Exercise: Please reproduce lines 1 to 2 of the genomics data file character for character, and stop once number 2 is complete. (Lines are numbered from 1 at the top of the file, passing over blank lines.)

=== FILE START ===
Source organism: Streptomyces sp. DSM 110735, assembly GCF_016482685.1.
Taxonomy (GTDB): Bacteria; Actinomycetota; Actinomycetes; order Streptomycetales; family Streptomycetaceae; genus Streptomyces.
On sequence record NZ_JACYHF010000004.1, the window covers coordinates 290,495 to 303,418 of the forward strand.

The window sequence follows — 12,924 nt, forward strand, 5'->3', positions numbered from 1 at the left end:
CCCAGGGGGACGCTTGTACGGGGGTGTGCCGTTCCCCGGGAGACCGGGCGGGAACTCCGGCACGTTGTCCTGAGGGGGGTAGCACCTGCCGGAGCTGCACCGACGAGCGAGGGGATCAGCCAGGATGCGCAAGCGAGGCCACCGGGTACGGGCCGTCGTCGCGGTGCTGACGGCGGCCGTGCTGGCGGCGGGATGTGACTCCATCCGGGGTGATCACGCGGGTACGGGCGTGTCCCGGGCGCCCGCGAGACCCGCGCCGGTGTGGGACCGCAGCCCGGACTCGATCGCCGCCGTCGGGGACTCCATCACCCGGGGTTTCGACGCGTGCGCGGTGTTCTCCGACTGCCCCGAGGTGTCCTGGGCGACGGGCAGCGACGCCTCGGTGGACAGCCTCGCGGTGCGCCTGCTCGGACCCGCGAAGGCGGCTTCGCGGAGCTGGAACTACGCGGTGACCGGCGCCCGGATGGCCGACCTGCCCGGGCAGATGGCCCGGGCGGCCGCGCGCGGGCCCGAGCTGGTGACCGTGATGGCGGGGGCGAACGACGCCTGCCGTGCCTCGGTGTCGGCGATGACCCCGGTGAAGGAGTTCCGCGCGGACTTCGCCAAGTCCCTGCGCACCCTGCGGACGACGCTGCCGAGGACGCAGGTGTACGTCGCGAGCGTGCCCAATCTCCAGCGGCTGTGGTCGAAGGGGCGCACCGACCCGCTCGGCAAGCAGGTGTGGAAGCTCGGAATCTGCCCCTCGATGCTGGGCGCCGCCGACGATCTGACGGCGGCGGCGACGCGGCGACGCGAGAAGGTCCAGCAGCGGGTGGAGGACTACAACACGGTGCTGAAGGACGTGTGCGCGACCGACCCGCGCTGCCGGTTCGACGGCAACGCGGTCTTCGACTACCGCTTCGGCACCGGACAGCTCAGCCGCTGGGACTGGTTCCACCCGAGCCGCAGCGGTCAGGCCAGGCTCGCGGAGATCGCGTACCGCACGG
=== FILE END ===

Source organism: Streptomyces sp. DSM 110735, assembly GCF_016482685.1.
Taxonomy (GTDB): Bacteria; Actinomycetota; Actinomycetes; order Streptomycetales; family Streptomycetaceae; genus Streptomyces.